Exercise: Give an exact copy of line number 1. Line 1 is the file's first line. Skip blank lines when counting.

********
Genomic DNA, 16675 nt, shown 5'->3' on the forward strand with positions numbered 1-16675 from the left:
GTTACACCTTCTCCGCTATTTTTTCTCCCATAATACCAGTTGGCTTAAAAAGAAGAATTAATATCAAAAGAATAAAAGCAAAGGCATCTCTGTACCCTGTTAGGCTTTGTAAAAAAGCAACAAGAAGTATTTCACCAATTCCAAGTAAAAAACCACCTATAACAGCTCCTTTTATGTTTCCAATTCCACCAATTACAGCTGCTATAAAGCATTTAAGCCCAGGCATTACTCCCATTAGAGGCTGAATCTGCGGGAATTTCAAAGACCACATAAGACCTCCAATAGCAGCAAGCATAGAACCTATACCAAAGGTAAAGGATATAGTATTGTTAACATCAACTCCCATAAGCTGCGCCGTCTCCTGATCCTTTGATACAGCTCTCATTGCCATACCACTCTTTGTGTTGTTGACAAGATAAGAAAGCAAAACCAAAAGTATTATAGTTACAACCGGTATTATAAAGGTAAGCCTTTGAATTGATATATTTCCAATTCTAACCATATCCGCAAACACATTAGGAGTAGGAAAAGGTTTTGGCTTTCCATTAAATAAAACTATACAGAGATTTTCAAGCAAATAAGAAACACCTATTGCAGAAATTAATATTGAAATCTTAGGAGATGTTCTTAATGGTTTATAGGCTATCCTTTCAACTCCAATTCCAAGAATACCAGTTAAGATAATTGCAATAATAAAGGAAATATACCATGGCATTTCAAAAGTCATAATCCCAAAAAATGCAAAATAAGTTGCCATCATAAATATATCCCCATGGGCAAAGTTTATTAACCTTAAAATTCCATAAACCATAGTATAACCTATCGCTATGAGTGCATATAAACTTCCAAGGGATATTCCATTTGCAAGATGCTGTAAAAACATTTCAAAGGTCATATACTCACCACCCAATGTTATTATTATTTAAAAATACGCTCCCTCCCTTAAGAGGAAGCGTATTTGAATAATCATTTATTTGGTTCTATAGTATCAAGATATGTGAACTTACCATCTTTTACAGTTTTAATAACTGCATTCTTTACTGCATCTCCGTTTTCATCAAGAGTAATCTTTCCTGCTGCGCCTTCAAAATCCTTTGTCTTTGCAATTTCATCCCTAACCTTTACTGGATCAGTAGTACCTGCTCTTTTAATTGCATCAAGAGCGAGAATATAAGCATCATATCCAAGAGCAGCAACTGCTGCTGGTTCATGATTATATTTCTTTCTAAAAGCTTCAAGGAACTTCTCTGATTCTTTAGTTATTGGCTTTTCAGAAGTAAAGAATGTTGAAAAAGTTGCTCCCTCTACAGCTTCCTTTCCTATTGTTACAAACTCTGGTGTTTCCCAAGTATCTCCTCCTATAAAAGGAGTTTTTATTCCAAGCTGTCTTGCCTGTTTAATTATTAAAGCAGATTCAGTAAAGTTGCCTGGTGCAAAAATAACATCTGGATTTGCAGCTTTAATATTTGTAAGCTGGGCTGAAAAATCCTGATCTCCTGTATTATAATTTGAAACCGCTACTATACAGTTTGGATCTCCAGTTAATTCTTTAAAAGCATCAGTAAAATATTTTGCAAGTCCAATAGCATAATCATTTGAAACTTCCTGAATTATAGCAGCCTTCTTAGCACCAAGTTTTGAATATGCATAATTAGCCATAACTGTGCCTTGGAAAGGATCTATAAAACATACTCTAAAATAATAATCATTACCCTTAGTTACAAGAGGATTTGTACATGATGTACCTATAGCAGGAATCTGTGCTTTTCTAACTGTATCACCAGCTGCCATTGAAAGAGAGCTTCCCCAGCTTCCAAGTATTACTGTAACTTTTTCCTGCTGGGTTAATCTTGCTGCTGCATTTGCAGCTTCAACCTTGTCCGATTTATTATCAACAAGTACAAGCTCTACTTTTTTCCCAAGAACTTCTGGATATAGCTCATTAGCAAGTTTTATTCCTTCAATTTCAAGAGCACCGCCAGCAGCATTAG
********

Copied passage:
Genomic DNA, 16675 nt, shown 5'->3' on the forward strand with positions numbered 1-16675 from the left: